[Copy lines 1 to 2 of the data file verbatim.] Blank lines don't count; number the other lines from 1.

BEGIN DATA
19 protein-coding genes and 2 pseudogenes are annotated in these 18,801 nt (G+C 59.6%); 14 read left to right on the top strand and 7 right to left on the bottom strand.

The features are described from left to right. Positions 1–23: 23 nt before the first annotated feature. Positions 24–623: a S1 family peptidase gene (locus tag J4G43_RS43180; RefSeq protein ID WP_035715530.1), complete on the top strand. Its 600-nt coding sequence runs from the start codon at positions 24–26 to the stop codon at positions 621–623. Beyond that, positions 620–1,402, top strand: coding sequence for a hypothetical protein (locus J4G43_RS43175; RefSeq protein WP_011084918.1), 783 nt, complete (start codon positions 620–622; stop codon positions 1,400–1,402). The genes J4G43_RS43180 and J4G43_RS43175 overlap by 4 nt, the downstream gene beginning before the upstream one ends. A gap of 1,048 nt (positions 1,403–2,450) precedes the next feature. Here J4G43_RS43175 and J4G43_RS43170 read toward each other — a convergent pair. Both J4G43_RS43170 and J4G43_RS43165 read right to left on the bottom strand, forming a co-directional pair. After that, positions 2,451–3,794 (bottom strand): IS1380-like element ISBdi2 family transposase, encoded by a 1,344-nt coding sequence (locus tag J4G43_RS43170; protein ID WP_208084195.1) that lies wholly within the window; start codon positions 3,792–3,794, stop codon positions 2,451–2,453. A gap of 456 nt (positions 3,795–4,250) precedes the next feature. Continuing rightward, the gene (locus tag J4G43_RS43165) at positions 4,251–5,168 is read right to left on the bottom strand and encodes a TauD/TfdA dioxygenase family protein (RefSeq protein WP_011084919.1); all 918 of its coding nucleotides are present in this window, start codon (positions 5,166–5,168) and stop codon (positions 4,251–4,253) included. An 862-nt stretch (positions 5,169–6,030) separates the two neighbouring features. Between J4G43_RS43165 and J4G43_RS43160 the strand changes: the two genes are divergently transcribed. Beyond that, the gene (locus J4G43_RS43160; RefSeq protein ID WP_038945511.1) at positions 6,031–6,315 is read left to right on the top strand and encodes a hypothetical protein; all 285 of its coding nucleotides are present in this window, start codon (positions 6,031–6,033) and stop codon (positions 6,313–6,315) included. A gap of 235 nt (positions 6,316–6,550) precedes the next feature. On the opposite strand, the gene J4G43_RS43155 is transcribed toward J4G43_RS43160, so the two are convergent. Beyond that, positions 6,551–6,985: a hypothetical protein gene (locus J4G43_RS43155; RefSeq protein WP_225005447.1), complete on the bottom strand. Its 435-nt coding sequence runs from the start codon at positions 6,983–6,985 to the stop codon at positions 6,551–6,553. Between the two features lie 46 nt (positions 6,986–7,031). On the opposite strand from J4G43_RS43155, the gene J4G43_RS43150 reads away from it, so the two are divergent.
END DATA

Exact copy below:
19 protein-coding genes and 2 pseudogenes are annotated in these 18,801 nt (G+C 59.6%); 14 read left to right on the top strand and 7 right to left on the bottom strand.

The features are described from left to right. Positions 1–23: 23 nt before the first annotated feature. Positions 24–623: a S1 family peptidase gene (locus tag J4G43_RS43180; RefSeq protein ID WP_035715530.1), complete on the top strand. Its 600-nt coding sequence runs from the start codon at positions 24–26 to the stop codon at positions 621–623. Beyond that, positions 620–1,402, top strand: coding sequence for a hypothetical protein (locus J4G43_RS43175; RefSeq protein WP_011084918.1), 783 nt, complete (start codon positions 620–622; stop codon positions 1,400–1,402). The genes J4G43_RS43180 and J4G43_RS43175 overlap by 4 nt, the downstream gene beginning before the upstream one ends. A gap of 1,048 nt (positions 1,403–2,450) precedes the next feature. Here J4G43_RS43175 and J4G43_RS43170 read toward each other — a convergent pair. Both J4G43_RS43170 and J4G43_RS43165 read right to left on the bottom strand, forming a co-directional pair. After that, positions 2,451–3,794 (bottom strand): IS1380-like element ISBdi2 family transposase, encoded by a 1,344-nt coding sequence (locus tag J4G43_RS43170; protein ID WP_208084195.1) that lies wholly within the window; start codon positions 3,792–3,794, stop codon positions 2,451–2,453. A gap of 456 nt (positions 3,795–4,250) precedes the next feature. Continuing rightward, the gene (locus tag J4G43_RS43165) at positions 4,251–5,168 is read right to left on the bottom strand and encodes a TauD/TfdA dioxygenase family protein (RefSeq protein WP_011084919.1); all 918 of its coding nucleotides are present in this window, start codon (positions 5,166–5,168) and stop codon (positions 4,251–4,253) included. An 862-nt stretch (positions 5,169–6,030) separates the two neighbouring features. Between J4G43_RS43165 and J4G43_RS43160 the strand changes: the two genes are divergently transcribed. Beyond that, the gene (locus J4G43_RS43160; RefSeq protein ID WP_038945511.1) at positions 6,031–6,315 is read left to right on the top strand and encodes a hypothetical protein; all 285 of its coding nucleotides are present in this window, start codon (positions 6,031–6,033) and stop codon (positions 6,313–6,315) included. A gap of 235 nt (positions 6,316–6,550) precedes the next feature. On the opposite strand, the gene J4G43_RS43155 is transcribed toward J4G43_RS43160, so the two are convergent. Beyond that, positions 6,551–6,985: a hypothetical protein gene (locus J4G43_RS43155; RefSeq protein WP_225005447.1), complete on the bottom strand. Its 435-nt coding sequence runs from the start codon at positions 6,983–6,985 to the stop codon at positions 6,551–6,553. Between the two features lie 46 nt (positions 6,986–7,031). On the opposite strand from J4G43_RS43155, the gene J4G43_RS43150 reads away from it, so the two are divergent.